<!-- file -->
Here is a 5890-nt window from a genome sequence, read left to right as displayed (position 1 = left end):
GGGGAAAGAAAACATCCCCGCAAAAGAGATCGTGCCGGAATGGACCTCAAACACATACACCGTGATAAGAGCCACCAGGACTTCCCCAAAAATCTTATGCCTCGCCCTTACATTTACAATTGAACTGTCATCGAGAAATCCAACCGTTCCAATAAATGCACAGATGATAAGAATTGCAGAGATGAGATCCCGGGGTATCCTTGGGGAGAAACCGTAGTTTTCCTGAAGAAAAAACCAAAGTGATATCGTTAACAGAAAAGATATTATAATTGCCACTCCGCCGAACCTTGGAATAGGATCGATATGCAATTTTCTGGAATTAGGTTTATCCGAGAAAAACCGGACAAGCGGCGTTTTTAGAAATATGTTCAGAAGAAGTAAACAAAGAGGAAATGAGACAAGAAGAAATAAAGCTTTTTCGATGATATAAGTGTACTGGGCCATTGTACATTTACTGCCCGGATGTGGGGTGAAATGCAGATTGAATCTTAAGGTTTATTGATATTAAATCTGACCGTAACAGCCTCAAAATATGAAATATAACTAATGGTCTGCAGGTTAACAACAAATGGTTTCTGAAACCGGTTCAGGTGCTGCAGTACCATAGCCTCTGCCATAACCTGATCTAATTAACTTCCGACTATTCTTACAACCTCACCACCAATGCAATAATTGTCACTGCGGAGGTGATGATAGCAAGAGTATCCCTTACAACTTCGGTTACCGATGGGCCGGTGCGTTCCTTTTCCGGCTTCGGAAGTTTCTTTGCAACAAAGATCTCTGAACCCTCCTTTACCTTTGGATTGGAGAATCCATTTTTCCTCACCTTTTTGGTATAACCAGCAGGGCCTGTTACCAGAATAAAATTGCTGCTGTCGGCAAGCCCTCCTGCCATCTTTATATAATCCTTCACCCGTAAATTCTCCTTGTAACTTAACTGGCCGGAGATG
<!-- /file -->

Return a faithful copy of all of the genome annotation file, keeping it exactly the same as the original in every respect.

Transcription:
Here is a 5890-nt window from a genome sequence, read left to right as displayed (position 1 = left end):
GGGGAAAGAAAACATCCCCGCAAAAGAGATCGTGCCGGAATGGACCTCAAACACATACACCGTGATAAGAGCCACCAGGACTTCCCCAAAAATCTTATGCCTCGCCCTTACATTTACAATTGAACTGTCATCGAGAAATCCAACCGTTCCAATAAATGCACAGATGATAAGAATTGCAGAGATGAGATCCCGGGGTATCCTTGGGGAGAAACCGTAGTTTTCCTGAAGAAAAAACCAAAGTGATATCGTTAACAGAAAAGATATTATAATTGCCACTCCGCCGAACCTTGGAATAGGATCGATATGCAATTTTCTGGAATTAGGTTTATCCGAGAAAAACCGGACAAGCGGCGTTTTTAGAAATATGTTCAGAAGAAGTAAACAAAGAGGAAATGAGACAAGAAGAAATAAAGCTTTTTCGATGATATAAGTGTACTGGGCCATTGTACATTTACTGCCCGGATGTGGGGTGAAATGCAGATTGAATCTTAAGGTTTATTGATATTAAATCTGACCGTAACAGCCTCAAAATATGAAATATAACTAATGGTCTGCAGGTTAACAACAAATGGTTTCTGAAACCGGTTCAGGTGCTGCAGTACCATAGCCTCTGCCATAACCTGATCTAATTAACTTCCGACTATTCTTACAACCTCACCACCAATGCAATAATTGTCACTGCGGAGGTGATGATAGCAAGAGTATCCCTTACAACTTCGGTTACCGATGGGCCGGTGCGTTCCTTTTCCGGCTTCGGAAGTTTCTTTGCAACAAAGATCTCTGAACCCTCCTTTACCTTTGGATTGGAGAATCCATTTTTCCTCACCTTTTTGGTATAACCAGCAGGGCCTGTTACCAGAATAAAATTGCTGCTGTCGGCAAGCCCTCCTGCCATCTTTATATAATCCTTCACCCGTAAATTCTCCTTGTAACTTAACTGGCCGGAGATG